During 2009, Kenya’s Amboseli basin experienced one of the worst droughts the area had seen in decades. Courtney Fitzpatrick, a Ph.D. student from Duke University, was there to witness it while working on a Fulbright fellowship project. To keep her sanity, she kept a journal and took pictures of the changing landscape.
After returning to the United States, she wanted to find a way to document a special time in her life. Mutual friends led her to Dave Wofford, a 1994 NC State graduate who owns Horse & Buggy Press, a graphic design and letterpress printing studio housed in downtown Durham, N.C.
Fitzpatrick and Wofford, who majored in design, collaborated to produce Maji Moto: Dispatches from a Drought. The 88-page fine-press, hand-bound book features 40 color photographs and 10 lyrical essays, and has already received attention from prominent publications such as American Scientist and The Paris Review.
“This book is not a documentary; it’s very personal and poetic,” Wofford says. “Maji Moto is partially hand printed by me on a letterpress here in my studio, and the other portions are printed using a high-end digital printing technique called indigo printing.
“There was a lot of back-and-forth between me and Courtney to capture her experience in Kenya on paper. We wanted the readers of this book to feel like they were going through a cinematic journey and seeing the landscape before their own eyes.”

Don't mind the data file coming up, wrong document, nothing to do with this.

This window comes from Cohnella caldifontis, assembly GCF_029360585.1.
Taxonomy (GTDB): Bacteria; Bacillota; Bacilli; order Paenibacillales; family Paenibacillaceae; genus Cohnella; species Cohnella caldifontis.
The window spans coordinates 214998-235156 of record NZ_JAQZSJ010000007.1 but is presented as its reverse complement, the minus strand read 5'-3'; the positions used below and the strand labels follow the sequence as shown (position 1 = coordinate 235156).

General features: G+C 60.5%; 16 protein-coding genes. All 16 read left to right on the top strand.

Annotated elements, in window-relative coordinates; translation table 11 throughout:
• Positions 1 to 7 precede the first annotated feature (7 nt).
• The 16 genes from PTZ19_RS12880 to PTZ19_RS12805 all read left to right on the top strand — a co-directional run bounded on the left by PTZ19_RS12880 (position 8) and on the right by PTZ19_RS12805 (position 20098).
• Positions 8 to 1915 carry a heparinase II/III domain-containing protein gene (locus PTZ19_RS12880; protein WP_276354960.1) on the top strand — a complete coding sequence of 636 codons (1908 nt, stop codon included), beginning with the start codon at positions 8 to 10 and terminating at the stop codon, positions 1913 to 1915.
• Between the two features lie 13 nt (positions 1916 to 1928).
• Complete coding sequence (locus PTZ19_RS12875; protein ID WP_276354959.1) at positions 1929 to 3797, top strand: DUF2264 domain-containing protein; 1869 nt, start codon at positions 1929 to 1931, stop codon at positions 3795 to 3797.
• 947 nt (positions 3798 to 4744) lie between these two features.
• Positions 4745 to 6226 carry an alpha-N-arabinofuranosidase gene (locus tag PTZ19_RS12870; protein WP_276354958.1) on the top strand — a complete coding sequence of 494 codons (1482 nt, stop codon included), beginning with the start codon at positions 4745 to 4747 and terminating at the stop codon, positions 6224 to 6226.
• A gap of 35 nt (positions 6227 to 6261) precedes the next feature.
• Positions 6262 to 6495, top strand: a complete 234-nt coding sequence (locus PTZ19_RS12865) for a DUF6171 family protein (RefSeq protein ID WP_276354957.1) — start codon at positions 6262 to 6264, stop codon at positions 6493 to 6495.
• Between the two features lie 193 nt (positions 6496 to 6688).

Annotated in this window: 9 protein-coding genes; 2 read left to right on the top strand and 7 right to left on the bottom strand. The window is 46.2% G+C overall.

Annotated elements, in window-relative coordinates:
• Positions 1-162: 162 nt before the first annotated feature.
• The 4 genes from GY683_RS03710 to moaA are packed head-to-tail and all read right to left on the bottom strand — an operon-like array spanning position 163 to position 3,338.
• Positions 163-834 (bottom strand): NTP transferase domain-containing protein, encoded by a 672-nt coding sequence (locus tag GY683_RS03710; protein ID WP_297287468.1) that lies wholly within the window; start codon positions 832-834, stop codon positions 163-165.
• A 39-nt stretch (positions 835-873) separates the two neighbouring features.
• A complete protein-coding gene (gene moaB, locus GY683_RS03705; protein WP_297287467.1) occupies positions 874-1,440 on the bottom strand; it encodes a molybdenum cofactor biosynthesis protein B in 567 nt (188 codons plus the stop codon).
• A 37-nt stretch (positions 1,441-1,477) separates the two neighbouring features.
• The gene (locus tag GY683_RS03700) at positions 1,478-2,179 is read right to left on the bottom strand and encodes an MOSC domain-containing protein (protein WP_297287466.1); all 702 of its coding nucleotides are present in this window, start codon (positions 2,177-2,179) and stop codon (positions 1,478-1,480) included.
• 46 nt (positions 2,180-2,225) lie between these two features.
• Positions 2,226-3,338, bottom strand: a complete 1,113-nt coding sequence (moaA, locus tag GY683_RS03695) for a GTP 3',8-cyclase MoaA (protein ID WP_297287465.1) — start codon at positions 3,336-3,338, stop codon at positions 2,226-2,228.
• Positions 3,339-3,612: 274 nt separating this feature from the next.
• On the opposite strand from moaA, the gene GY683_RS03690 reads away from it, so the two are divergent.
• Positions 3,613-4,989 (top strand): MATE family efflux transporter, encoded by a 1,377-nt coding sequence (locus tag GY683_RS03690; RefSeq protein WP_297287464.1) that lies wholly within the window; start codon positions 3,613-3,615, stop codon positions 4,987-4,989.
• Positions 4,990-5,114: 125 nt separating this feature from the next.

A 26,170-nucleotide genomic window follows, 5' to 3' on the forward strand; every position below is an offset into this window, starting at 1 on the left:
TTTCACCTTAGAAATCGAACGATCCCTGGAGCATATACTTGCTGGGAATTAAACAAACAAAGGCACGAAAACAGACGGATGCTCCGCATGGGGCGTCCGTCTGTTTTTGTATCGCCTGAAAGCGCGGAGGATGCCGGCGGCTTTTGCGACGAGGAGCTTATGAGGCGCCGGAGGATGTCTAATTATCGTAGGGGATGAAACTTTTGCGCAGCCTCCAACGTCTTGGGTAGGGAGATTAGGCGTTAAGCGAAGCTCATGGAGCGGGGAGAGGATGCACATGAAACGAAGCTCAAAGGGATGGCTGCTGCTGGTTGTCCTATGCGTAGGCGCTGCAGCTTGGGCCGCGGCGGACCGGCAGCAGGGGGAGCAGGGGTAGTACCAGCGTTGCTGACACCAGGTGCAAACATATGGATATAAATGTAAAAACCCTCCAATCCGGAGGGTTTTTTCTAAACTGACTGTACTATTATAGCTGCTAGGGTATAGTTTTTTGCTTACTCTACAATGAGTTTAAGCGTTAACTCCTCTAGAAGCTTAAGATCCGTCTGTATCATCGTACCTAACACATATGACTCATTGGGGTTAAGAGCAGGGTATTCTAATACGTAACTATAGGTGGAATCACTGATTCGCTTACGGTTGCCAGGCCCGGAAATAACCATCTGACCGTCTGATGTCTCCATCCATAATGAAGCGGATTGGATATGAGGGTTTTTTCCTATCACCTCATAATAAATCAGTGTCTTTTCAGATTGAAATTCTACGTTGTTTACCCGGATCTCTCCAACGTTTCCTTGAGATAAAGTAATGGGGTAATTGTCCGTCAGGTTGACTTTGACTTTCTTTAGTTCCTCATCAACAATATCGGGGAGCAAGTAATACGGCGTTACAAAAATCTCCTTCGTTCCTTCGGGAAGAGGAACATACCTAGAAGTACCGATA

Letterpress printing – more commonly seen today on formal wedding invitations or greeting cards – impresses the design into fibers of the paper so that you can feel it. It is a more intimate, tactile way of reading, says Wofford.
“The fact that Maji Moto is printed partially through letterpress truly makes it a work of art,” Wofford says. “Not many books are published through letterpress because it is hard to sell these books and get paid for the artistry that goes into it. Some letterpress printers will reprint classics and sell them to book collectors, but what I’m doing is different. I’m working with a contemporary author to print a really nice book that is still accessible to the average person. But there is a challenge in finding readers who aren’t necessarily book collectors but who are willing to spend more money for a nice book.”
The book is a limited edition – only 175 copies were printed. It retails for $145 and includes a photographic print with each copy. Additionally, four images from the book were used to create limited edition broadsides that feature an image and text excerpt from the book which can be framed and displayed.
For those wanting to preview the book in person, Wofford hosts foyer gallery hours on Fridays from 11 a.m. – 2 p.m., on Saturdays from 9 a.m. to noon, and by appointment. Additionally, the gallery is open for a studio event the third Friday of every month from 6 – 9 p.m. His studio is located at 401-B1 Foster Street in Durham. The book will also be on display at the upcoming SPARKcon festival in downtown Raleigh September 15 and 16.
— Caroline Barnhill, ‘05